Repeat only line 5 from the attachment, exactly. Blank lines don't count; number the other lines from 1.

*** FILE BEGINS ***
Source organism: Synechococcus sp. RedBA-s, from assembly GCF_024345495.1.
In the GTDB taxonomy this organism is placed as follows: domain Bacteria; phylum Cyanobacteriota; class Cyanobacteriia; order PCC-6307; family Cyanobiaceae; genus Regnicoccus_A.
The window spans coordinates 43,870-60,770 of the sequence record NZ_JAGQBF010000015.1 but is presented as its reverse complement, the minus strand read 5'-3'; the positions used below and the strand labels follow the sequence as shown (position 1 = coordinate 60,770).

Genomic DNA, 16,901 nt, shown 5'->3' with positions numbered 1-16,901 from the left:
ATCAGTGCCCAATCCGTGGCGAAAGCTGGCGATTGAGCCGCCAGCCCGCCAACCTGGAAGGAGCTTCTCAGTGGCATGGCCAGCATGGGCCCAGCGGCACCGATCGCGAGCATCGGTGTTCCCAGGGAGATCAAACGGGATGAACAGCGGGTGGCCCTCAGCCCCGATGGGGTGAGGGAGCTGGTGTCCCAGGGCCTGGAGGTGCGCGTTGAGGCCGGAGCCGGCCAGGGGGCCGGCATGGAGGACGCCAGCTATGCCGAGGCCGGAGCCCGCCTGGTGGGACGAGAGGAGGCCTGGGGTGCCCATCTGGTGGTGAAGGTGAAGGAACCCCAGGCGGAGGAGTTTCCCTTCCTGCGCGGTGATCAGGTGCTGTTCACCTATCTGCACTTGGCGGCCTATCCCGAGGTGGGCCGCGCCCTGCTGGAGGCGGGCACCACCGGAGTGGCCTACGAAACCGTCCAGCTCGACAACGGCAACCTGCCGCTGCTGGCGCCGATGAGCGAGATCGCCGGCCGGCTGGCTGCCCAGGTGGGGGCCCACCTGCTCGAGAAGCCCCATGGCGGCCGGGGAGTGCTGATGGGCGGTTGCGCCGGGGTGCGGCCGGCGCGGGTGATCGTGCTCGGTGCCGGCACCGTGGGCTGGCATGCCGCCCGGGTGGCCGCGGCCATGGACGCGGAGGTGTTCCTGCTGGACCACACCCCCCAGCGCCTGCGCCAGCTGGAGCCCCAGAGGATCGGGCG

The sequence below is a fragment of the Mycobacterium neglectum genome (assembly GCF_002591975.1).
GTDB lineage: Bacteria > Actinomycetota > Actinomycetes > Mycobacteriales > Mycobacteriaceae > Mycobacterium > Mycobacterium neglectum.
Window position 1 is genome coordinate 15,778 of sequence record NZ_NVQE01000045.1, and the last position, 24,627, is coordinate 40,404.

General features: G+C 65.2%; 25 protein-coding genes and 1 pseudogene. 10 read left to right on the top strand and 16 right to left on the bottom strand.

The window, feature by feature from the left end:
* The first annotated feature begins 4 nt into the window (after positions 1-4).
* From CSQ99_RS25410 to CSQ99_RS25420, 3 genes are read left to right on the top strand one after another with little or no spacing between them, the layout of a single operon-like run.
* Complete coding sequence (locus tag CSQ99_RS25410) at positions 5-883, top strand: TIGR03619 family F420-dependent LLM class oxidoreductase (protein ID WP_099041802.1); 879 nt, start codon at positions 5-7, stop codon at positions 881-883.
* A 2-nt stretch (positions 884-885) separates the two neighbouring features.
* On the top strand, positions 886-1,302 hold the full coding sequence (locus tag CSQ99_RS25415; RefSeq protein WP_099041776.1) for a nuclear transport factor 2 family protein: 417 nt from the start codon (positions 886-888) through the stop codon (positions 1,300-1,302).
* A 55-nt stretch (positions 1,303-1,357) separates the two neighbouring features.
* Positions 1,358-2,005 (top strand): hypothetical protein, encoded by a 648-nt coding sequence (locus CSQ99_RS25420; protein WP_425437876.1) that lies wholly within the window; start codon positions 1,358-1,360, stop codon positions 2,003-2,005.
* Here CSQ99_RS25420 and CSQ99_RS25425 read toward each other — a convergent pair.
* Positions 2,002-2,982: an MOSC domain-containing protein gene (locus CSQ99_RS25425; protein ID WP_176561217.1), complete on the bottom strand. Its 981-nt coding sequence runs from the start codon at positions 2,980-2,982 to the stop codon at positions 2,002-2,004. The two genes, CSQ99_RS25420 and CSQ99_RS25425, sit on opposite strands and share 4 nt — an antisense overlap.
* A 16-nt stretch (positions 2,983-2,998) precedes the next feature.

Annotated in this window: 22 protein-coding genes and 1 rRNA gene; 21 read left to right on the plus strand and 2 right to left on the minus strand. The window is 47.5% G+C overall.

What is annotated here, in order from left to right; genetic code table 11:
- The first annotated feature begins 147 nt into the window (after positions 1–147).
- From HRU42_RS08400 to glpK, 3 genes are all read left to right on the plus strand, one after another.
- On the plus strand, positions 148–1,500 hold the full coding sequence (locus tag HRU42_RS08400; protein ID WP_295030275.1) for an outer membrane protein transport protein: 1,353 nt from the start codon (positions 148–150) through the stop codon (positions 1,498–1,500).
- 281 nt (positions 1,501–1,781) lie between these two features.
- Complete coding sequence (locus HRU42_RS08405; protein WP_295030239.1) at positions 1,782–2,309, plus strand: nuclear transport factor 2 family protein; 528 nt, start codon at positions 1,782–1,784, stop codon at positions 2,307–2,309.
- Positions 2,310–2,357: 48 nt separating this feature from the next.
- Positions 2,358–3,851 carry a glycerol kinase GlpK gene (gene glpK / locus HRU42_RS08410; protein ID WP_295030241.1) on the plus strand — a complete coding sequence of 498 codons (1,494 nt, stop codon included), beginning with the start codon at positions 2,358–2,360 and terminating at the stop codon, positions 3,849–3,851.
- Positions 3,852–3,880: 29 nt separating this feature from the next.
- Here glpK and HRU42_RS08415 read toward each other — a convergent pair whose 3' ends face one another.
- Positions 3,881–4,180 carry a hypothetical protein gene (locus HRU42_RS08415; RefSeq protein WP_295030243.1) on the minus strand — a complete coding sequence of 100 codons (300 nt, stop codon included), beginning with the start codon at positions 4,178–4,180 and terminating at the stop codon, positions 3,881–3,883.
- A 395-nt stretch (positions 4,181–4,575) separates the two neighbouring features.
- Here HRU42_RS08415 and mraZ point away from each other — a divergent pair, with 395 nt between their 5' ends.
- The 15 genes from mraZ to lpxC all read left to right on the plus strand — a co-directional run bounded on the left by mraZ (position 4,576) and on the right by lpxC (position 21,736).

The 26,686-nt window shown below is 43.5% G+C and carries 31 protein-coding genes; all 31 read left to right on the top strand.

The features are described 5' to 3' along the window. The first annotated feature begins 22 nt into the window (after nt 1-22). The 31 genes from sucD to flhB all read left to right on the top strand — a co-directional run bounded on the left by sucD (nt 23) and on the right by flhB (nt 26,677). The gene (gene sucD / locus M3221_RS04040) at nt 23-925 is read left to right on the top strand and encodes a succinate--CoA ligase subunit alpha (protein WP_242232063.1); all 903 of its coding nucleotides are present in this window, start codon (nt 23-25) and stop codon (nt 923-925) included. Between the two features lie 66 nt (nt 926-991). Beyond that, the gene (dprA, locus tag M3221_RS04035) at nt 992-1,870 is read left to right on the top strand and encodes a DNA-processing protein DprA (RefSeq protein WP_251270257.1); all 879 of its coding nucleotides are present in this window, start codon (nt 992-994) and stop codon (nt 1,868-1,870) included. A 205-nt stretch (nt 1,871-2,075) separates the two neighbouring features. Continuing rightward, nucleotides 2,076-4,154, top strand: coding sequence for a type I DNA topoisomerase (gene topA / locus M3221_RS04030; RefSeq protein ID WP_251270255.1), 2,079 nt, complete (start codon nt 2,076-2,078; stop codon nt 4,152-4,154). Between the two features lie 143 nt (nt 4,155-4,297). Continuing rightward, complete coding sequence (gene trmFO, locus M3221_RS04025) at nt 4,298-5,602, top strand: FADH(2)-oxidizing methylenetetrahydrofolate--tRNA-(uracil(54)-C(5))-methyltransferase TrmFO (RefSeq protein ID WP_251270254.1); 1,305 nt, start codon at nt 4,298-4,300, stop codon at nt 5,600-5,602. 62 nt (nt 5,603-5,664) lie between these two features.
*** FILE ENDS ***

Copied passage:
ATCAGTGCCCAATCCGTGGCGAAAGCTGGCGATTGAGCCGCCAGCCCGCCAACCTGGAAGGAGCTTCTCAGTGGCATGGCCAGCATGGGCCCAGCGGCACCGATCGCGAGCATCGGTGTTCCCAGGGAGATCAAACGGGATGAACAGCGGGTGGCCCTCAGCCCCGATGGGGTGAGGGAGCTGGTGTCCCAGGGCCTGGAGGTGCGCGTTGAGGCCGGAGCCGGCCAGGGGGCCGGCATGGAGGACGCCAGCTATGCCGAGGCCGGAGCCCGCCTGGTGGGACGAGAGGAGGCCTGGGGTGCCCATCTGGTGGTGAAGGTGAAGGAACCCCAGGCGGAGGAGTTTCCCTTCCTGCGCGGTGATCAGGTGCTGTTCACCTATCTGCACTTGGCGGCCTATCCCGAGGTGGGCCGCGCCCTGCTGGAGGCGGGCACCACCGGAGTGGCCTACGAAACCGTCCAGCTCGACAACGGCAACCTGCCGCTGCTGGCGCCGATGAGCGAGATCGCCGGCCGGCTGGCTGCCCAGGTGGGGGCCCACCTGCTCGAGAAGCCCCATGGCGGCCGGGGAGTGCTGATGGGCGGTTGCGCCGGGGTGCGGCCGGCGCGGGTGATCGTGCTCGGTGCCGGCACCGTGGGCTGGCATGCCGCCCGGGTGGCCGCGGCCATGGACGCGGAGGTGTTCCTGCTGGACCACACCCCCCAGCGCCTGCGCCAGCTGGAGCCCCAGAGGATCGGGCG